Along with the challenge, Tay also filed a handwritten entry of appearance in the Oklahoma Supreme Court as well as a pauper’s affidavit. In the affidavit, Tay states that he is incarcerated and unable to pay the $200 filing fee with the court for the challenge, nor was he able to properly serve Kiesel and Tilley, the secretary of state and the attorney general. He also writes that he was denied access to the law library needed to submit a properly typed and cited copy of his challenge and entry of appearance.

“I hope and pray this affidavit, entry of appearance and brief of protest reaches the court and that the court accepts the protest, serve notice to respondents, Secretary of State and Attorney General as required by law,” the affidavit states.

While each of the handwritten versions is stamped by the Supreme Court Clerk, no date has been set with the court to hear the petition.

Tilley, who is a signed proponent of SQ807, is also its campaign manager. She said she was aware that the challenge had been filed but that she and Kiesel had not been served.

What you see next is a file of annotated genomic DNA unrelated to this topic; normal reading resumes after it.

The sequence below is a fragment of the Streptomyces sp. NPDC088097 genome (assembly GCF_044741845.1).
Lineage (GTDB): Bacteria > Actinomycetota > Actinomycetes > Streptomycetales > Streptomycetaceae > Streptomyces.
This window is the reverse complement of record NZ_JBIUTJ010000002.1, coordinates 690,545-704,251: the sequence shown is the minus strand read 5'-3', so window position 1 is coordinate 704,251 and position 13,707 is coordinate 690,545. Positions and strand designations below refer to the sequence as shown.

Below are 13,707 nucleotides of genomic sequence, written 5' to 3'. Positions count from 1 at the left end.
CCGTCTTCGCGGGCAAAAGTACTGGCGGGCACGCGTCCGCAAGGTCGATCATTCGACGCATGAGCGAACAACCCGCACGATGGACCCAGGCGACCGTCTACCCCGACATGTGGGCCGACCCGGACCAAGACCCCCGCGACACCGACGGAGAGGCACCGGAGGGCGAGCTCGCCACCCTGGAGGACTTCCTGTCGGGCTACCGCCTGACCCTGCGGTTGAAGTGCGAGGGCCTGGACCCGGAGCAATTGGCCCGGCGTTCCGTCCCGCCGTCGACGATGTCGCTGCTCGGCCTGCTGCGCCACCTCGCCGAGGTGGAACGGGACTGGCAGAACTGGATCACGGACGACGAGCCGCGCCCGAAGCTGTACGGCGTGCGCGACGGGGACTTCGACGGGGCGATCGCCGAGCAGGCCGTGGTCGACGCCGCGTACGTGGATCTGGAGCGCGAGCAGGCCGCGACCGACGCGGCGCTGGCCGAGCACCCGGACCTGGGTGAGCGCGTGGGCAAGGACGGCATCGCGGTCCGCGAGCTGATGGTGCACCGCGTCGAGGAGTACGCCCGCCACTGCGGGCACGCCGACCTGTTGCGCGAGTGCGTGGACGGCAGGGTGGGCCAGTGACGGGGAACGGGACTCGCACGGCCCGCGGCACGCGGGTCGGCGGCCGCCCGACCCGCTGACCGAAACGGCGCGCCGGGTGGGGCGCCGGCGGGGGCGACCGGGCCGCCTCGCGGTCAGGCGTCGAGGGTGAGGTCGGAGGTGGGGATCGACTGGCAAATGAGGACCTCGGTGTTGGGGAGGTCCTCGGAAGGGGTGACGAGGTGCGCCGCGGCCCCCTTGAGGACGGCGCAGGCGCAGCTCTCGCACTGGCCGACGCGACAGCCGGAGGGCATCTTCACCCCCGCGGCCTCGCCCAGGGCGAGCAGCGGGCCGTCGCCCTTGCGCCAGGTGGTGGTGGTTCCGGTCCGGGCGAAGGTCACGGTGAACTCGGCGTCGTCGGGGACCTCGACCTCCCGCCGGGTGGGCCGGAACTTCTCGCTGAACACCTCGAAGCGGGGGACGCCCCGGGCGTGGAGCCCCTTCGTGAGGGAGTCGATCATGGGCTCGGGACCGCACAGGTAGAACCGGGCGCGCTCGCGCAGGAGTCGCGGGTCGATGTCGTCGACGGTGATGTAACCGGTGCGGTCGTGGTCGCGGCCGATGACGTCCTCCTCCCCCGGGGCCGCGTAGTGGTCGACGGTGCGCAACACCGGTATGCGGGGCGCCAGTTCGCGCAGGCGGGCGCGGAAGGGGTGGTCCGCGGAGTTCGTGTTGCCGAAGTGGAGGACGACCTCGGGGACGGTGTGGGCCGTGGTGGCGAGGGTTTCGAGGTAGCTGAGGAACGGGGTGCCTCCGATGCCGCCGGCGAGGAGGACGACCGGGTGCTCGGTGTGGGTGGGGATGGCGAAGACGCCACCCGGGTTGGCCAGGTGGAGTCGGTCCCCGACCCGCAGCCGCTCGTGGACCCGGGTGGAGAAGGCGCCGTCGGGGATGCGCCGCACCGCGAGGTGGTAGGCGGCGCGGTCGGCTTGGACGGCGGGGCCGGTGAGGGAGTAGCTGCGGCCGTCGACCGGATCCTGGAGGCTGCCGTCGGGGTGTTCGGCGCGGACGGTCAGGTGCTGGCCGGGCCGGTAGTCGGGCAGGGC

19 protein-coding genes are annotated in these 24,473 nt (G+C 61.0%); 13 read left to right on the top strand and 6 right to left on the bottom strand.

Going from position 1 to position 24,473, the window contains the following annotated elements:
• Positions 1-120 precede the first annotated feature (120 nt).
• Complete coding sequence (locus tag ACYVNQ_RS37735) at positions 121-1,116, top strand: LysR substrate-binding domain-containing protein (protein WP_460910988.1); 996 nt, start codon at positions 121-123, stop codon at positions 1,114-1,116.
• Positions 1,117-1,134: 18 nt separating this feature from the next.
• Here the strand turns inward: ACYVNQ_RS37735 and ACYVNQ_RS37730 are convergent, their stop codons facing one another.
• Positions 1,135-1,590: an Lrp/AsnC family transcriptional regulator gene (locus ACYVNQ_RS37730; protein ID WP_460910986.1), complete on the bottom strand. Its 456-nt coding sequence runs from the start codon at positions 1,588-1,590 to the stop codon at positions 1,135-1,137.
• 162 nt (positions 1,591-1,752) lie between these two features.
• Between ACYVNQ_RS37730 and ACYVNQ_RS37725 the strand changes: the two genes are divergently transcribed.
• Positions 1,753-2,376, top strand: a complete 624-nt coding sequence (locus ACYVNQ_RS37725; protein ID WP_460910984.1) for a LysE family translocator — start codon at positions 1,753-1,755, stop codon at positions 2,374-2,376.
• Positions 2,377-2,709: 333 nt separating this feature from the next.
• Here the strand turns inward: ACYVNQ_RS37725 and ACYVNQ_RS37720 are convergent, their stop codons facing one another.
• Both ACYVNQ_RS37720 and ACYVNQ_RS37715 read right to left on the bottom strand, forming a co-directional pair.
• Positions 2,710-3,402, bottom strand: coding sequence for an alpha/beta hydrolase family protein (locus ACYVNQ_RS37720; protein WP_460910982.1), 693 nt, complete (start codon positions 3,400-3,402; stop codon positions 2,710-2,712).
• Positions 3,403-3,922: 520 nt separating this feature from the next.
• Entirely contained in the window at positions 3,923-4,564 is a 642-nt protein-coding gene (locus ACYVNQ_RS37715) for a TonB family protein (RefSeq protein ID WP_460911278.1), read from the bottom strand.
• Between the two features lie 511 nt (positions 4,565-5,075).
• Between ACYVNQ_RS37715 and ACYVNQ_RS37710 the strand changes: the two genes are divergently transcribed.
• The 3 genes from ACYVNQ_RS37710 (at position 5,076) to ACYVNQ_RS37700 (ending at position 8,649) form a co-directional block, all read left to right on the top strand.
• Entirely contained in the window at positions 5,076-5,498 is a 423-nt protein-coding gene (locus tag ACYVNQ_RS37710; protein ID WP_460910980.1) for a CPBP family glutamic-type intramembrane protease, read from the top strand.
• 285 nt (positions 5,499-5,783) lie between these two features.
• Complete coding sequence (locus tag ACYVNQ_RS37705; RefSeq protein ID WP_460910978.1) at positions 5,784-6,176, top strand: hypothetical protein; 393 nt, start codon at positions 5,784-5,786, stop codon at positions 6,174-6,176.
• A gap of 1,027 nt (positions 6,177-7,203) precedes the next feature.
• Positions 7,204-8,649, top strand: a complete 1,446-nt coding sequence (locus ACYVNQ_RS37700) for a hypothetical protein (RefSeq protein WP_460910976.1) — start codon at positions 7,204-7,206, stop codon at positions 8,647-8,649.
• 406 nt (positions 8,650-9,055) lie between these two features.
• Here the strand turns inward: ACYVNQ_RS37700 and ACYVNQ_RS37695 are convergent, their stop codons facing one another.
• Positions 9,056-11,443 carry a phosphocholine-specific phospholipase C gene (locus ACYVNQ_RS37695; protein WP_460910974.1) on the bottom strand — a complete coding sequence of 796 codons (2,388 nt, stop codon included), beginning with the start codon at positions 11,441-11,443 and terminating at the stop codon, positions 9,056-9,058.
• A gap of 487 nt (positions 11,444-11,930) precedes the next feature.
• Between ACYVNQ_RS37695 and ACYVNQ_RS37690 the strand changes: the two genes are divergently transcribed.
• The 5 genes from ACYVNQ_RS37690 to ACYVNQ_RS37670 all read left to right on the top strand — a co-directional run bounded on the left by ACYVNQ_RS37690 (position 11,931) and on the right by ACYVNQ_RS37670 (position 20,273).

Tay filed SQ808, another ballot initiative petition aimed at legalizing cannabis for adult use, or recreational purposes, in response to SQ807. SQ808 was filed the same day as SQ807 and was not challenged in court, though the status of the petition-gathering drive for the measure is unknown, as Tay filed it on his own behalf and not as part of any organized cannabis activism organization.

Tay appeared at a roundtable session in Oklahoma City on Jan. 3 to read his petition to a group gathered there. He also hinted at his challenge for SQ807 at the event, referring to it as his “cannabis nuclear option.” And he alluded to his upcoming trial, which was set to start the following week.

Varied past

click to enlarge A jury chose nine months in jail as a sentence for outraging public decency in Tulsa County. - BIGSTOCK.COM
  • Bigstock.com
  • A jury chose nine months in jail as a sentence for outraging public decency in Tulsa County.
  On July 23, Tay was charged in Tulsa County District Court with one misdemeanor count of outraging public decency. On July 3, Tay held a sign that said “suck my dick 4 a dollar” in Tulsa County, according to court records. Tay was also wearing a helmet with a sex toy attached while holding the sign, according to a KOTV news report.